He holds a master’s degree in arts management and a certificate in international arts management from American University in Washington, D.C.

In addition to the $650,000 donation, the “Persevere With Us!” challenge has generated $45,000 in new contributions since its June 29 launch, according to development director Erika Stone. The deadline for individual donors is Sept. 30.

In addition to Midgett’s hire as managing director, the theater announced Friday the addition of Shelly Wright as a new costume shop manager. Cameron Thorpe, a veteran of the theater’s intern program, has taken a position as the theater’s new company manager.

Perseverance is also recruiting a technical director, assistant technical director, and bookkeeper.

Midgett said he’ll likely focus on a few different priorities: reaching out to the public and reinvigorating the theater’s relationship with its board of directors.

But, he added, “I think that the first thing you need to do is to make sure you have exciting art on the stage.”

• Contact reporter Kevin Gullufsen at 523-2228 and Follow him on Twitter at @KevinGullufsen.

More in News

The author managed to take a grouse despite being deep in thought for a good half hour of his deer hunt. He made jalapeno poppers that night.
Internal dialogue of a hunter (Jeff Lund / For the Juneau Empire)
I Went to the Woods: The internal dialogue of a hunter

There is always something that comes to mind when I am outside.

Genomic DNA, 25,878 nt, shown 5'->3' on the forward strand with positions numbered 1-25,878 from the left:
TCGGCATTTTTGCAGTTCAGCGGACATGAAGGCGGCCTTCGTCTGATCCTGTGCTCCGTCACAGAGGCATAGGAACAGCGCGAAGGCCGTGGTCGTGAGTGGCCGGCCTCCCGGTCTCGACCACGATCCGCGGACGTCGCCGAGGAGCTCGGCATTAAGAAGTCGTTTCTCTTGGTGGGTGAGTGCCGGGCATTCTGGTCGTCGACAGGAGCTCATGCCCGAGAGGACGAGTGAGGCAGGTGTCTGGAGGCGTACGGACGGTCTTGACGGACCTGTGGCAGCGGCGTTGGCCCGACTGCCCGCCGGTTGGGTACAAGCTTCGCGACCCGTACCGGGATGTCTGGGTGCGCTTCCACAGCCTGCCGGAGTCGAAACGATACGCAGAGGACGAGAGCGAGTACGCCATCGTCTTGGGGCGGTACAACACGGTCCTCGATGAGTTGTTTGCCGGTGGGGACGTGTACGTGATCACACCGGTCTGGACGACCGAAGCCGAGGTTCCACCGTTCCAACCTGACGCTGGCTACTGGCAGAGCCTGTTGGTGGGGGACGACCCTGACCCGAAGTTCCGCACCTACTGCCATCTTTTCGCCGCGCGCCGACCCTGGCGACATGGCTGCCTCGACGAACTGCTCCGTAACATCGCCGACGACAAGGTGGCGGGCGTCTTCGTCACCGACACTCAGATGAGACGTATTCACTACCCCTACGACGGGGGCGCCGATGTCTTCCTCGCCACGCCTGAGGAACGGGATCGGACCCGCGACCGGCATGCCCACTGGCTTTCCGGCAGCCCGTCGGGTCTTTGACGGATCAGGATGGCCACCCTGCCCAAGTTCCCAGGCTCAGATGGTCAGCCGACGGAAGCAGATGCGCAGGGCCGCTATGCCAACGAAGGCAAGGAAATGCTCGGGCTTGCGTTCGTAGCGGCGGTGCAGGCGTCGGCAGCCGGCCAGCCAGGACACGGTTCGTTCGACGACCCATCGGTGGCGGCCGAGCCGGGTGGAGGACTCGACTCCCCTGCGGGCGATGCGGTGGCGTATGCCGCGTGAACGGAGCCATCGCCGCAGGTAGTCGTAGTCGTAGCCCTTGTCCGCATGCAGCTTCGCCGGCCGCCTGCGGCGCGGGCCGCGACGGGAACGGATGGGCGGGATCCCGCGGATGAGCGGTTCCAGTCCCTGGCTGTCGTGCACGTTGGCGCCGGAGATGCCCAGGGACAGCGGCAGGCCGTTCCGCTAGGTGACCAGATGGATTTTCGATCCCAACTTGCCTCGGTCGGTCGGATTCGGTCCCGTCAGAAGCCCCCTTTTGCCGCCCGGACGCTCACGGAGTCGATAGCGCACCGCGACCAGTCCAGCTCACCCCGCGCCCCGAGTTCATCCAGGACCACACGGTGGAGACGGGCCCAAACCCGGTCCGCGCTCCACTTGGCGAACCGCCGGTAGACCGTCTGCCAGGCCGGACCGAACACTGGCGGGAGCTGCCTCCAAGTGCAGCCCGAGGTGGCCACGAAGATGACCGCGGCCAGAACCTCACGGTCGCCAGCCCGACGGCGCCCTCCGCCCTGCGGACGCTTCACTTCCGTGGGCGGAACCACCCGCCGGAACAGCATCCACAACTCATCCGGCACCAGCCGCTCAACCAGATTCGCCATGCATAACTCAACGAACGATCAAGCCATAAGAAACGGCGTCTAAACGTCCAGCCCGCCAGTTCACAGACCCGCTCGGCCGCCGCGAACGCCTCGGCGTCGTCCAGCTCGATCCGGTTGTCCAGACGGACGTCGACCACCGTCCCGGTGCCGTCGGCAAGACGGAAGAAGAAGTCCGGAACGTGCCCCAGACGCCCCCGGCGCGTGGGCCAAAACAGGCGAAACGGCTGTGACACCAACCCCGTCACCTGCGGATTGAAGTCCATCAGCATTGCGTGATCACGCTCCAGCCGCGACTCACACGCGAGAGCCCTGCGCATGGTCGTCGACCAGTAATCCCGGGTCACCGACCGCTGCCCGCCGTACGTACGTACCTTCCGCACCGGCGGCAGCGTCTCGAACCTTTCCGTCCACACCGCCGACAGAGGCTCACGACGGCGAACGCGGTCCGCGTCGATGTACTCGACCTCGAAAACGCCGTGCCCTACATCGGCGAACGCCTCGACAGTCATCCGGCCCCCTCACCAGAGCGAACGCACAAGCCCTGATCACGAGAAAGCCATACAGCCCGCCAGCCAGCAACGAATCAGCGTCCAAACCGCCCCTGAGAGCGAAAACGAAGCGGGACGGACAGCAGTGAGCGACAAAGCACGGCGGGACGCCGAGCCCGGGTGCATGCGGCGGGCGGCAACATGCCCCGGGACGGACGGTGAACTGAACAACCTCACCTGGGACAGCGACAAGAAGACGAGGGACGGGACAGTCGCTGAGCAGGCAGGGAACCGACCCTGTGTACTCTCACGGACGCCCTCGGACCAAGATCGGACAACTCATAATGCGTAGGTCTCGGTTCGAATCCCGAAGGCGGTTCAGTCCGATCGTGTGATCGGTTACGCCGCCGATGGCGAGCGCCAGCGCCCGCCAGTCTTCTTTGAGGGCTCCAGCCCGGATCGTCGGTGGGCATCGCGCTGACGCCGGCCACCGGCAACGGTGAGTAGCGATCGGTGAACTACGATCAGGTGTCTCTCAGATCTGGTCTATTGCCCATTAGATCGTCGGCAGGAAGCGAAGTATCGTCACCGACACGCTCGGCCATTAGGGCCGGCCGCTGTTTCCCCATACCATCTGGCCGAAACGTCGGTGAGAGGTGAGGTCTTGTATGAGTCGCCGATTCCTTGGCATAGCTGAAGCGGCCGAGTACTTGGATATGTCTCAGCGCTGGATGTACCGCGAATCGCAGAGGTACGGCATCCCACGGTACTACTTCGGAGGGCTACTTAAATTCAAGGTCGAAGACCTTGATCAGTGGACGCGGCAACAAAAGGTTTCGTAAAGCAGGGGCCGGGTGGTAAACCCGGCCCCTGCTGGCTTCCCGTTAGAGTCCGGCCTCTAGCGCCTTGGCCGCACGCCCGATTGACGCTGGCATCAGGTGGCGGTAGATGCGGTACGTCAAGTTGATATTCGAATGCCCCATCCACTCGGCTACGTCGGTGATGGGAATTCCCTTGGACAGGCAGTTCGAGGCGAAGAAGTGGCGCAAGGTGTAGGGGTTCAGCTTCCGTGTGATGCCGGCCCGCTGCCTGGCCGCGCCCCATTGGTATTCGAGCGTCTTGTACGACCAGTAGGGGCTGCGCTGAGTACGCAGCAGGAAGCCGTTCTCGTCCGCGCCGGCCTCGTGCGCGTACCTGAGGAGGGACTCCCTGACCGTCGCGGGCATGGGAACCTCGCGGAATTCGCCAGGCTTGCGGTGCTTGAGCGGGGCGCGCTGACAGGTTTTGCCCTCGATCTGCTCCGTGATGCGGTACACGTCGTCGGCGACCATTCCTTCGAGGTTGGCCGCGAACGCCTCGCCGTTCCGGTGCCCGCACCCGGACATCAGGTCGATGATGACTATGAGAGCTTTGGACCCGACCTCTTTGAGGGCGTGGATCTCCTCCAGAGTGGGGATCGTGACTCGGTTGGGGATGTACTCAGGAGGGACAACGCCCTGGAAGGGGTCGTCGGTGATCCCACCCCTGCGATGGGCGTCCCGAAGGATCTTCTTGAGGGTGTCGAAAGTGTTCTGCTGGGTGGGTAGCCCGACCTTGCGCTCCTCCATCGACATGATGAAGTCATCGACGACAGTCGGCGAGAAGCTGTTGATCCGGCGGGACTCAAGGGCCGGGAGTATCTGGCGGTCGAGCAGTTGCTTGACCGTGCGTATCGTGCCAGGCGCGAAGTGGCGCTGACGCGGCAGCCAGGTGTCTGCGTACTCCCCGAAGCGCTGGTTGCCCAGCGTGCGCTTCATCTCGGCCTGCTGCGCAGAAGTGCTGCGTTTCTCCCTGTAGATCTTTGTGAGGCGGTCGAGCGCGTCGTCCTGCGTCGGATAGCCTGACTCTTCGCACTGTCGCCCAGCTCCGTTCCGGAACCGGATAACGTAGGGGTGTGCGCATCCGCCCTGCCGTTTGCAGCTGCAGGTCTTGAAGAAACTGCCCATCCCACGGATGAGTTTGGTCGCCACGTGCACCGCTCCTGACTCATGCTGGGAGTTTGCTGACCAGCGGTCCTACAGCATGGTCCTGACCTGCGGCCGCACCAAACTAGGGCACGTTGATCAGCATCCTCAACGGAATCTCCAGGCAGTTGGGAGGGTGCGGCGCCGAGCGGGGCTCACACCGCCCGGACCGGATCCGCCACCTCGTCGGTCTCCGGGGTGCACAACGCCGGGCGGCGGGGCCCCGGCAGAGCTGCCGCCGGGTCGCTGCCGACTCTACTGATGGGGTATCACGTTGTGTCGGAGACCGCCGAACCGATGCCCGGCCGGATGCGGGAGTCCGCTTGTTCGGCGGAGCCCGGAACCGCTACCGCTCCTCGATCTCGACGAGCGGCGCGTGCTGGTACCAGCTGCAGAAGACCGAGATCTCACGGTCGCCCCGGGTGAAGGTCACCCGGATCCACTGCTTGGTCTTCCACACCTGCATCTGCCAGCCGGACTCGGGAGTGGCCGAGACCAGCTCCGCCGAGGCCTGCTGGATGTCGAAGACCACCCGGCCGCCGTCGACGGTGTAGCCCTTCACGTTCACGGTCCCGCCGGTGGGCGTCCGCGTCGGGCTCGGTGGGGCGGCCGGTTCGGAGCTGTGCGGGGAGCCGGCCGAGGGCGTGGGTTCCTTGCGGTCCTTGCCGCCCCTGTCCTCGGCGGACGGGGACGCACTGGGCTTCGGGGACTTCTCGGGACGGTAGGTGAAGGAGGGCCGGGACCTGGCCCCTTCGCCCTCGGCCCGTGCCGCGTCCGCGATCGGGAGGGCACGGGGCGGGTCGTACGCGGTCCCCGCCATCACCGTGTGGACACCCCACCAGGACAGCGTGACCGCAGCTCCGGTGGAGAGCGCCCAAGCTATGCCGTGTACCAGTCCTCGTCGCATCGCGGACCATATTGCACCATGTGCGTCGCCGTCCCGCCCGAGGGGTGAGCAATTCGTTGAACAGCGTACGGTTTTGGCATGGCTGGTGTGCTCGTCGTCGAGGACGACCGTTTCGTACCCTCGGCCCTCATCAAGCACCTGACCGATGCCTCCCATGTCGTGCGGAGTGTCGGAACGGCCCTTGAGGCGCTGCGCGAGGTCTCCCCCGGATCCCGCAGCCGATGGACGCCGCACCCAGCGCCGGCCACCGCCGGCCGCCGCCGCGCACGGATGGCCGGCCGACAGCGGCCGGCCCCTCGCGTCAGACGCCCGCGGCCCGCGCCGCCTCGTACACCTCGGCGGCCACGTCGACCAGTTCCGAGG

Courtesy Photo / Molly Pressler Collection
Japanese-Americans interned in Alaska in World War II are shown in this photo at a camp in New Mexico where they endured the majority of the war.
Research into interned Japanese-Americans in Alaska receives grant support

104 Japanese-Americans were interned from Alaska at the outset of WWII.

It's a police car until you look closely and see the details don't quite match. (Juneau Empire File / Michael Penn)
Police calls for Sunday, Sept. 19, 2021

This report contains public information available to the Empire from law enforcement… Continue reading

It's a police car until you look closely and see the details don't quite match. (Juneau Empire File / Michael Penn)
Police calls for Friday, Sept. 17, 2021

This report contains public information from law enforcement and public safety agencies.

This undated electron microscope image made available by the U.S. National Institutes of Health in February 2020 shows the Novel Coronavirus SARS-CoV-2, yellow, emerging from the surface of cells, blue/pink, cultured in the lab. Also known as 2019-nCoV, the virus causes COVID-19. THE CANADIAN PRESS/AP, NIAID-RML
COVID at a glance for Thursday, Sept. 16

The most recent state and local figures

The Juneau Police Department is seeking more information on a handful of crimes that occurred in Juneau in August. (Michael Penn / Juneau Empire File)
Police seeking information on recent crimes in Juneau

The police need more information if the investigations are to proceed.

The Baby Raven Reads-published book Shanyaak’utlaax̱ – Salmon Boy will represent Alaska at the 2021 National Book Festival, held by the Library of Congress. (Courtesy art / Sealaska Heritage Institute)
Baby Raven Reads book is Alaska’s selection for National Book Festival

It’s the first time a book from the early literacy program has been selected.

Most Read